P27_009 - 10 − 27 kg) = 6 . 68 × 10 − 27 kg, so v = s...

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9. (a) The charge that strikes the surface in time ∆ t is given by ∆ q = i t ,where i is the current. Since each particle carries charge 2 e , the number of particles that strike the surface is N = q 2 e = i t 2 e = (0 . 25 × 10 6 A)(3 . 0 s) 2(1 . 6 × 10 19 C) =2 . 3 × 10 12 . (b) Now let N be the number of particles in a length L of the beam. They will all pass through the beam cross section at one end in time t = L/v ,where v is the particle speed. The current is the charge that moves through the cross section per unit time. That is, i =2 eN/t =2 eNv/L .T h u s N = iL/ 2 ev . To Fnd the particle speed, we note the kinetic energy of a particle is K =20MeV=(20 × 10 6 eV)(1 . 60 × 10 19 J / eV) = 3 . 2 × 10 12 J . Since K = 1 2 mv 2 , then the speed is v = p 2 K/m . The mass of an alpha particle is (very nearly) 4 times the mass of a proton, or m =4(1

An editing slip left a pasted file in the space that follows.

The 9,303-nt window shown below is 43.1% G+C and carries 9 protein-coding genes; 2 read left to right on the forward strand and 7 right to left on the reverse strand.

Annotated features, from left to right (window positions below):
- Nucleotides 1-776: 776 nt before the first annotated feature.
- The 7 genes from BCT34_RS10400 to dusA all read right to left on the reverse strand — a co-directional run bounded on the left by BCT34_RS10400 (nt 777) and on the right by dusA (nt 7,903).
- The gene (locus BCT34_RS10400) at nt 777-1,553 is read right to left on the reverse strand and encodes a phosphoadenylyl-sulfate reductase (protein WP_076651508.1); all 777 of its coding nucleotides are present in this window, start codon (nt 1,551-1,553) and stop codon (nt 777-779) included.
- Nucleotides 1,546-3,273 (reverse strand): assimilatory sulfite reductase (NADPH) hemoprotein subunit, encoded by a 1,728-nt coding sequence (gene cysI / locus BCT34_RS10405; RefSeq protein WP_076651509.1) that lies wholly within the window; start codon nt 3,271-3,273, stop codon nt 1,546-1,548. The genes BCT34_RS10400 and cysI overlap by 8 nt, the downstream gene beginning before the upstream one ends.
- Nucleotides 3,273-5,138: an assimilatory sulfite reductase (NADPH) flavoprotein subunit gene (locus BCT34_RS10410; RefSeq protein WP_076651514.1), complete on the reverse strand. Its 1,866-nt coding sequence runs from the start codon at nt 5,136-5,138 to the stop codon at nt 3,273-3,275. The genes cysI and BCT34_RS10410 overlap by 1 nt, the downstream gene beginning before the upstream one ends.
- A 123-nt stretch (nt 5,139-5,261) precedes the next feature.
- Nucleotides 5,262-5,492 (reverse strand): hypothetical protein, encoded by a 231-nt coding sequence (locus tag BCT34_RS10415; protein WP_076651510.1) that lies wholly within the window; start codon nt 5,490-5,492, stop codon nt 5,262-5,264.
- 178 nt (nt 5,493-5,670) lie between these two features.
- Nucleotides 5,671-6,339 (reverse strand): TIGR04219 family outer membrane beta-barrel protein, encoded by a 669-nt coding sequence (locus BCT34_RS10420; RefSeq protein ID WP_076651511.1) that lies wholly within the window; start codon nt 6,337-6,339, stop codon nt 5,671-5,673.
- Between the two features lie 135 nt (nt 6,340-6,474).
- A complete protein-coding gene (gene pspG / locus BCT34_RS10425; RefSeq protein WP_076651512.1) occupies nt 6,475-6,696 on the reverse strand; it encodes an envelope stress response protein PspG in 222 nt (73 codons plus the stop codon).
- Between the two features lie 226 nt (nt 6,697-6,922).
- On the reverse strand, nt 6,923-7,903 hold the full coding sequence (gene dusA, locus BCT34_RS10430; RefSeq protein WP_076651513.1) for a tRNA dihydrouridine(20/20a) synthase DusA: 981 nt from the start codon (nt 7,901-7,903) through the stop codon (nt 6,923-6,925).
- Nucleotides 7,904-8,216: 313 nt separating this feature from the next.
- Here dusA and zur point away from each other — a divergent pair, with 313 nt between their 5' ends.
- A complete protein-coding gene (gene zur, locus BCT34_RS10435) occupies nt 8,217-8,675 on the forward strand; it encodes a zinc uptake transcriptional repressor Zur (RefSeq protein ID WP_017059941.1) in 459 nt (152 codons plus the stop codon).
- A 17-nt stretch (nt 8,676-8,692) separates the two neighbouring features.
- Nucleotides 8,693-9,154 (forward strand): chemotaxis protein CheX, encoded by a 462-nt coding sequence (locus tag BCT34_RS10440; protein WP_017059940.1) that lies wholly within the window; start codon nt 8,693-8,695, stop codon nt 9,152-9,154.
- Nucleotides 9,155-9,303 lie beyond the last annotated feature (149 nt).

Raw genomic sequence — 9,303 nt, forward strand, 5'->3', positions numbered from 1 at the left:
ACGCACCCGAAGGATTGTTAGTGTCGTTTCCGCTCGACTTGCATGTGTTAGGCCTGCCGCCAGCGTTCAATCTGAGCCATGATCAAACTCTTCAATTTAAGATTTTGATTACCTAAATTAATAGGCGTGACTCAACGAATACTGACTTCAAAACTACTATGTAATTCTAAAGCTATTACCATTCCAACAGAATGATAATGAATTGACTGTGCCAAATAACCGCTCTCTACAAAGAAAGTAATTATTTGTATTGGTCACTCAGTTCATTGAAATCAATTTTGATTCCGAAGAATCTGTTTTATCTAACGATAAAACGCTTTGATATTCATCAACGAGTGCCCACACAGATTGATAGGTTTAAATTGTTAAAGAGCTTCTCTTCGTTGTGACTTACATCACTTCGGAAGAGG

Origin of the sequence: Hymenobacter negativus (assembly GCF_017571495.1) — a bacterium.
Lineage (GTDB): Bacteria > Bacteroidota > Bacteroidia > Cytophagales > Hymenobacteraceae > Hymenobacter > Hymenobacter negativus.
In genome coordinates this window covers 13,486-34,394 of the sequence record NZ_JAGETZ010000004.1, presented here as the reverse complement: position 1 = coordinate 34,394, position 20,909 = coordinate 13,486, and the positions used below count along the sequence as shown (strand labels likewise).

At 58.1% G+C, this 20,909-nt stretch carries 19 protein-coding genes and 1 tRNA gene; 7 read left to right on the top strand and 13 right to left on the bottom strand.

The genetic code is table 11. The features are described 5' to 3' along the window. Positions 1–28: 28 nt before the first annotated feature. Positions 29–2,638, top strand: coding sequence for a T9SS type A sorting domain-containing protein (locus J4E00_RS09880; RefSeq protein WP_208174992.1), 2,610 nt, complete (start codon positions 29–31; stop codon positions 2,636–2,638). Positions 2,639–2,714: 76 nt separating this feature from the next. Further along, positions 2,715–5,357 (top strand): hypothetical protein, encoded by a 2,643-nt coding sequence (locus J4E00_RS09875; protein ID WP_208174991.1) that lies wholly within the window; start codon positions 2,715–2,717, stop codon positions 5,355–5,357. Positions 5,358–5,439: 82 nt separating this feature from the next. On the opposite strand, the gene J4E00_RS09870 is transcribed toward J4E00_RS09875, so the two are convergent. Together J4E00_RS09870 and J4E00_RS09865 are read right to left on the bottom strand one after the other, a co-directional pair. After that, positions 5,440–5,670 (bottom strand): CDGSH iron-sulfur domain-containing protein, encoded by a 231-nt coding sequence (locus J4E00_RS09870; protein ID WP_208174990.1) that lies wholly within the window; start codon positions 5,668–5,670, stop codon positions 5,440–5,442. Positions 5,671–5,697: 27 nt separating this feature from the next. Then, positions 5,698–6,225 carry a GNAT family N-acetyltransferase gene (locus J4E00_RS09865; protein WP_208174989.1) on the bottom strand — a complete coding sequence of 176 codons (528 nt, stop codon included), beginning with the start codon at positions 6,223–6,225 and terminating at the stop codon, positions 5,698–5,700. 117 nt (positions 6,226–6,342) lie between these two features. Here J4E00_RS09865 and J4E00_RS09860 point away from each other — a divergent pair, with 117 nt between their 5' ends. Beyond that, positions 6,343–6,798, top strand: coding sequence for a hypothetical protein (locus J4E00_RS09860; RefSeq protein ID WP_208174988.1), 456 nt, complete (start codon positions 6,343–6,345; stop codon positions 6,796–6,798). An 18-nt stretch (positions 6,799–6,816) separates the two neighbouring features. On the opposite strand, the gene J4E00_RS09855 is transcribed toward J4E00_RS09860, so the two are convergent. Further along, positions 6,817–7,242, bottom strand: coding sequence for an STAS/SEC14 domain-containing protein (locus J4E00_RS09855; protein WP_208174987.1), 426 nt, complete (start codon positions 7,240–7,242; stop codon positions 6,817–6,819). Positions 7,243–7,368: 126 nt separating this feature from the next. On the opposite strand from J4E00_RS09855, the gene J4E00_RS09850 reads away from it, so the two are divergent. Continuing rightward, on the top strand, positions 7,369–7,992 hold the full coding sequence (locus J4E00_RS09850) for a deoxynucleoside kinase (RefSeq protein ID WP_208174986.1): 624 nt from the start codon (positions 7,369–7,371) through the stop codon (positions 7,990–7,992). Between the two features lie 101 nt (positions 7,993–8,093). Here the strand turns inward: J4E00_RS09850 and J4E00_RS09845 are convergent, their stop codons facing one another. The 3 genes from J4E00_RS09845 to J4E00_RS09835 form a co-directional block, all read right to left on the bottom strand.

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Unformatted text preview: 10 − 27 kg) = 6 . 68 × 10 − 27 kg, so v = s 2(3 . 2 × 10 − 12 J) 6 . 68 × 10 − 27 kg = 3 . 1 × 10 7 m / s and N = iL 2 ev = (0 . 25 × 10 − 6 )(20 × 10 − 2 m) 2(1 . 60 × 10 − 19 C)(3 . 1 × 10 7 m / s) = 5 . × 10 3 . (c) We use conservation of energy, where the initial kinetic energy is zero and the Fnal kinetic energy is 20 MeV = 3 . 2 × 10 − 12 J. We note, too, that the initial potential energy is U i = qV = 2 eV , and the Fnal potential energy is zero. Here V is the electric potential through which the particles are accelerated. Consequently, K f = U i = 2 eV = ⇒ V = K f 2 e = 3 . 2 × 10 − 12 J 2(1 . 60 × 10 − 19 C) = 10 × 10 6 V ....
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This note was uploaded on 11/12/2011 for the course PHYS 2001 taught by Professor Sprunger during the Fall '08 term at LSU.

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